Pizazz by Sophy Henn
Most kids will love to be a superhero, but not 9 year old Pizazz. Why? Well, she has to wear the same clothes everyday (don’t worry…she has spares), still has to go to school (gotta have a back up plan says her mom) and just when you start eating ice cream or get to the best part of a book, you have to stop and save the world. But the worst part is unlike her little sister, who got a cool name (Red Dragon) to match her awesome super power (breathing fire), Pizazz has the most embarrassing super power ever (and Henn doesn’t reveal it until the second to last chapter)!
And to make matter worse, Pizazz and her family just moved; now she is at a new school and doesn’t know anyone. In an effort to make friends, Pizazz volunteers to be her class’ representative on the school council. When she is not chosen, her teacher makes her eco monitor instead. At first, Pizazz isn’t all in (doesn’t she spend enough time saving the world?), but after a little reflection, she changes her mind which results in meeting classmate (and possible new friend) Ivy who wants Pizazz to focus on stopping the local park from becoming a car garage. Saving a park sounds easy compared to Pizazz’s other missions, but it turns out that her superhero ideas don’t work as well in the normal world. Will Pizazz be successful in not only saving the park but also making a friend?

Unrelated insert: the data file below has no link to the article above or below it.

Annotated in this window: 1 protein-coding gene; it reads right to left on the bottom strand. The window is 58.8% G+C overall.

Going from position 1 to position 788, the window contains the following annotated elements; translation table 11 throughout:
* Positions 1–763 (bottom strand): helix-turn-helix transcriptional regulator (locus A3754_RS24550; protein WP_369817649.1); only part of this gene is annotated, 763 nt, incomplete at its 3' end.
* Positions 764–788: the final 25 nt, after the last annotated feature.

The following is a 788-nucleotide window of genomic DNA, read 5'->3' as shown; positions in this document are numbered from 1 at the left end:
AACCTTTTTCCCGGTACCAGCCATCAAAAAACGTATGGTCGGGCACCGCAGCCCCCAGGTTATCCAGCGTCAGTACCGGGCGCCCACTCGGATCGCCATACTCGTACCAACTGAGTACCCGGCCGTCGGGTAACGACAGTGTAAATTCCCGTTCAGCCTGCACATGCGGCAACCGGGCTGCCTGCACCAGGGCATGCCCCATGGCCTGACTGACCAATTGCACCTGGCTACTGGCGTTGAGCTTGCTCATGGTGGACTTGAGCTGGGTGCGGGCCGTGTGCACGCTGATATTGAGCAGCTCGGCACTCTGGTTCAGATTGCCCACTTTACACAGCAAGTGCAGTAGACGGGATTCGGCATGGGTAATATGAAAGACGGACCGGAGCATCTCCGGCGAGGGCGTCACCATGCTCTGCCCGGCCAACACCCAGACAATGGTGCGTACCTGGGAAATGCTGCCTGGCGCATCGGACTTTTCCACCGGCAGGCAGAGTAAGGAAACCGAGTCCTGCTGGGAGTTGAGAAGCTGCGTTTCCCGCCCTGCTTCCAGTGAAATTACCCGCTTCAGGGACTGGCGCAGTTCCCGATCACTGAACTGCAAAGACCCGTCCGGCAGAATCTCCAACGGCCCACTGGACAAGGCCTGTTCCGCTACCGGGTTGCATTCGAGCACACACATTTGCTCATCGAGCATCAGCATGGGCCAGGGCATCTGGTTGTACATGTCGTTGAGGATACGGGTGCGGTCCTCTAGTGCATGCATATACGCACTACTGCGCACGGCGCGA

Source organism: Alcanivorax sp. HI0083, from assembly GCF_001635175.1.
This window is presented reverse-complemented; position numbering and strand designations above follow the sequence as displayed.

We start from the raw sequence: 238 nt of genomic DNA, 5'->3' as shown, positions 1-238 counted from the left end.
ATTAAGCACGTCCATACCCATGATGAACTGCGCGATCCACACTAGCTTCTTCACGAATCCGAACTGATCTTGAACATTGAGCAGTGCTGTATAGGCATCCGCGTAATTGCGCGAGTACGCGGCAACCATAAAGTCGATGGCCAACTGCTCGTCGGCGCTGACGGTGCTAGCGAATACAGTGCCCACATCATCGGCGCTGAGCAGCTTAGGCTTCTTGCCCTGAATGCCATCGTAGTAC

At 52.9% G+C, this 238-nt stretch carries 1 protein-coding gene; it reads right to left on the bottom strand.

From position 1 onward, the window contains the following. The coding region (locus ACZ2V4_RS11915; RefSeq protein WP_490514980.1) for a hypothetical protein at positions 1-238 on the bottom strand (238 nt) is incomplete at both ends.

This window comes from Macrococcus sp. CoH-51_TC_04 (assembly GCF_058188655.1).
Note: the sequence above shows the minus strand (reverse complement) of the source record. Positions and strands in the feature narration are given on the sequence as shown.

First published in the UK, Pizazz is a fun illustrated chapter book series that will keep readers engaged. I loved the format, for in addition to artwork, Henn used comic panels throughout the text. For example, whenever Pizazz and her family went on a mission, this layout was utilized. Character names were also written in bold and fun fonts which helped me keep track of characters. Thanks to Jenny Lu of Simon and Schuster for sharing an ARC of Pizazz with me. Pizazz and Pizazz vs. The New Kid, Book 2 in the series, releases soon on June 1, 2021.